Many executives at Enron and other companies that ran aground in the recent wave of corporate scandals were fervent evangelists for the power of markets. It turns out that even their failure has created a market — one for business-scandal books. These have begun arriving in bookstores, and there are a lot of them. Whether the marketplace embraces these books, and whether it justifies the publication of so many, remains to be seen.
But a more interesting question should be asked in the context of the marketplace of ideas: Do these books go beyond simply rehashing the past to teach lessons that readers can put to use in the future? A valuable scandal book would offer a plausible explanation of why the scandal happened. Even now, this is not so easy to do.
Happily, a couple of this year’s offerings do have real value, drawing memorable insights from a period in business history that many would prefer to forget.
Speaking broadly, the recent scandal books offer three theories for what went wrong. The simplest (and the one that’s been the most widely embraced) might be referred to as Villain Theory: A handful of very bad people willfully perverted the system. Another could be called Wicked Synergy: Larger and more diverse companies were sucked into, and corrupted by, the failures and problems of unsound upstarts in the wider business world. Finally, there is a theory that could be summarized as Deadly Rationality. This suggests that certain individuals, or even entire company cultures, came to behave in ways they believed, by logic or by rationale, would lead to legitimate success — but instead ended in radical failure. This is the most subtle, but also the most useful, theory. Its central lesson is, in a sense, a warning.
Villain Theory drives Om Malik’s Broadbandits: Inside the $750 Billion Telecom Heist (John Wiley & Sons, 2003), a spunky, noisy, and self-righteous book about the collapse of the telecom sector, filled with phrases like “Ponzi scheme,” “snake oil salesman,” and “partner in slime.” The organizing device is the rogues gallery, one chapter per disgraced company or fallen guru, which, if nothing else, makes the book a handy overview — and a test case for the utility of chalking up the scandal era to a handful of consistently bad actors.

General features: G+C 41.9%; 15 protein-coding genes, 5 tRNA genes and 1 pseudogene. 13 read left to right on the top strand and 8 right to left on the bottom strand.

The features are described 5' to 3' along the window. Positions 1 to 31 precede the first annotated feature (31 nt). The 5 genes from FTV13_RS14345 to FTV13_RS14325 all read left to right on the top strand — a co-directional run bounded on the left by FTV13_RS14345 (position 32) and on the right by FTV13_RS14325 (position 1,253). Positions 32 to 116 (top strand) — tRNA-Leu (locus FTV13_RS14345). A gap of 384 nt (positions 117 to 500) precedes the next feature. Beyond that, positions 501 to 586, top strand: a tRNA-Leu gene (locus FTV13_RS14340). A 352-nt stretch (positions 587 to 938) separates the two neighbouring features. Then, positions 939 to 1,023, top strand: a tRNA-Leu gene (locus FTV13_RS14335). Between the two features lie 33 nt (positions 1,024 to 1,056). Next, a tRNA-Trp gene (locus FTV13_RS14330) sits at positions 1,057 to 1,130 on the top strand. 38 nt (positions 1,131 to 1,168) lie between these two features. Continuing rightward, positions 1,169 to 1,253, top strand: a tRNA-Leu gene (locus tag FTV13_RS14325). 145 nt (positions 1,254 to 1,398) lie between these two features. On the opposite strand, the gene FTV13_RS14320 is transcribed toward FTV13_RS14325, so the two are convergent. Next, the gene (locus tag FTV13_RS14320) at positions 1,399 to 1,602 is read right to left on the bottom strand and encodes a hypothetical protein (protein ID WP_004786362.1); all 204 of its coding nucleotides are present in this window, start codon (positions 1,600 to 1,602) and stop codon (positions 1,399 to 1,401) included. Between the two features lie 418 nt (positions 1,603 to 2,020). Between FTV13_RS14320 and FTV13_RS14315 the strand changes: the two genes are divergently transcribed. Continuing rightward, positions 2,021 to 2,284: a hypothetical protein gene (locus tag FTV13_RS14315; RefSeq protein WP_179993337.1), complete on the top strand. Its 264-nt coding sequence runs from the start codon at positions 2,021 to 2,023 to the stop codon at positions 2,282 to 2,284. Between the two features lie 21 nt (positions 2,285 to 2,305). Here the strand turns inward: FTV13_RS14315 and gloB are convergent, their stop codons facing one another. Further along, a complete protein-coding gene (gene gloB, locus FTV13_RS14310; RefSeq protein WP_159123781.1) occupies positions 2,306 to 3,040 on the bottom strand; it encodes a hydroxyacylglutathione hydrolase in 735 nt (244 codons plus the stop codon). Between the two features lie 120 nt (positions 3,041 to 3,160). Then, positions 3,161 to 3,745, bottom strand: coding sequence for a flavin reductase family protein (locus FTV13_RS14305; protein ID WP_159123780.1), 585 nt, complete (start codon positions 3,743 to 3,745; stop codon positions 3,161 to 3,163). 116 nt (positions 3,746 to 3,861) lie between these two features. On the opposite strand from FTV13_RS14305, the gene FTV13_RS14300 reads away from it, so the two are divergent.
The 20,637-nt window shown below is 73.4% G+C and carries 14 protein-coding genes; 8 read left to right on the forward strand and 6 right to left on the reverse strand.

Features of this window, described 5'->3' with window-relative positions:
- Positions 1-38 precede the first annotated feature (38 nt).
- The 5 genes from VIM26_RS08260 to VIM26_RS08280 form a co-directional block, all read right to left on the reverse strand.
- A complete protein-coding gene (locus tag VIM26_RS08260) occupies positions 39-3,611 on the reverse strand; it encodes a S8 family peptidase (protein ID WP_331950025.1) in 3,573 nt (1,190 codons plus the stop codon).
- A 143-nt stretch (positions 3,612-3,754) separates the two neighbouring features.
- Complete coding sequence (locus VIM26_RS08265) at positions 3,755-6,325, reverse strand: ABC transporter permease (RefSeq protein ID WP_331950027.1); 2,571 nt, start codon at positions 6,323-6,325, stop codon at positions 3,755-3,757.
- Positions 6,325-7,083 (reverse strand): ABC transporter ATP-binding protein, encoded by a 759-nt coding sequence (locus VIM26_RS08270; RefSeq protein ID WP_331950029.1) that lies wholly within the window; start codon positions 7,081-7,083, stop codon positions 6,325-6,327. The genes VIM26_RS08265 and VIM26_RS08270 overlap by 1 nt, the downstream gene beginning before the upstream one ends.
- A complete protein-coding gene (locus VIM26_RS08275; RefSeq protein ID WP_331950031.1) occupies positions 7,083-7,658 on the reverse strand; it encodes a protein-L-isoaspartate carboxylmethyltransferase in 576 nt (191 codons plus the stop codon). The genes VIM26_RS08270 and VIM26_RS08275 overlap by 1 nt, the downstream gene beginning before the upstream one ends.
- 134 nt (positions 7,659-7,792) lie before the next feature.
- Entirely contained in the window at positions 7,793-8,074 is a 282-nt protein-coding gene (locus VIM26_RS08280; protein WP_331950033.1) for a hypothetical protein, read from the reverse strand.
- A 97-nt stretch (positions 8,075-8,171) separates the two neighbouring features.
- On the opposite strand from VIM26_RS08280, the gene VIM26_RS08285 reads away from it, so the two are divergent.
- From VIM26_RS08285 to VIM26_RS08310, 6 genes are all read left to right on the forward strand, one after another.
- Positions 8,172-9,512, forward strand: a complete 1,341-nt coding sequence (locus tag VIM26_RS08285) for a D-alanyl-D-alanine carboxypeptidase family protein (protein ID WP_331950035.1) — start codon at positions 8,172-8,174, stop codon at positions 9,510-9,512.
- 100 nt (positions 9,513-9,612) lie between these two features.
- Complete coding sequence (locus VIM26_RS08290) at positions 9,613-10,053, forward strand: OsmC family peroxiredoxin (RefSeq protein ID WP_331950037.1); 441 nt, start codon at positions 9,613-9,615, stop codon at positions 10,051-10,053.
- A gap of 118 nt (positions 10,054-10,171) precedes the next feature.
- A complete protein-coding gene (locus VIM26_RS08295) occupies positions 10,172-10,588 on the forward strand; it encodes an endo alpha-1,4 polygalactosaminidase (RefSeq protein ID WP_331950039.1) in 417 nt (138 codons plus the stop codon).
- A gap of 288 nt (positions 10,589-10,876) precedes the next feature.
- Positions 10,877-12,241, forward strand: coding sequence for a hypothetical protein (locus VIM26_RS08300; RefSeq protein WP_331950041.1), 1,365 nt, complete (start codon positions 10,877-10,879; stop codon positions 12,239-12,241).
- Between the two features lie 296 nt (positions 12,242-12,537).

To distinguish his story from an earlier clutch of books about the dot-com bubble, Malik tells us that the telecom bubble was much bigger — the biggest “in the history of the modern world.” In truth, the two were fundamentally intertwined. Malik, a former writer for Red Herring and now a writer for Business 2.0, points to the “myth,” widely circulated in the late 1990s, that Internet traffic was “doubling every 100 days” — a supposed trend that sparked the creation of what is today a massive oversupply of data-transporting “pipes.” Of the 105 million miles of optical fiber in the United States installed from 1980 through 2001, more than 80 million miles were built after 1995.
Time and again, the moment of reckoning comes when a firm realizes that demand is slowing and quarterly projections will not be met. Time and again, the problem is solved in the accounting department. Most of the time, Malik seems to believe that the “broadbandits” knew their promise was false but hyped their firms to drive up share prices. Gary Winnick, for instance, signed on as the CEO of Global Crossing not long before it went public in mid-1998. At the time, “demand for bandwidth had grown at breakneck speed,” Malik concedes, but would soon show signs of a glut; the firm forged ahead with an 85,000-mile fiber network that is today “largely unused,” and filed for bankruptcy protection in early 2002. Winnick had by then sold $735 million worth of stock. Variations of this tale play out in chapters on Qwest, WorldCom, and so on.
Malik’s zeal for slamming the bad guys often leads to contradictions that are never resolved. In his section on Enron, he first calls the company “clueless” and then asserts that it was perpetrating a “scam.” Which is it? Elsewhere, he quotes the former head of a company that sold out to Qwest, whose own CEO, Joe Nacchio, is one of the book’s villains. The seller claims that he knew the bandwidth market would crumble, and that Qwest was on a losing path, so he “knew it was time to get out,” Malik says with apparent approval. But who is the “bandit” in this scenario, and who is the rube?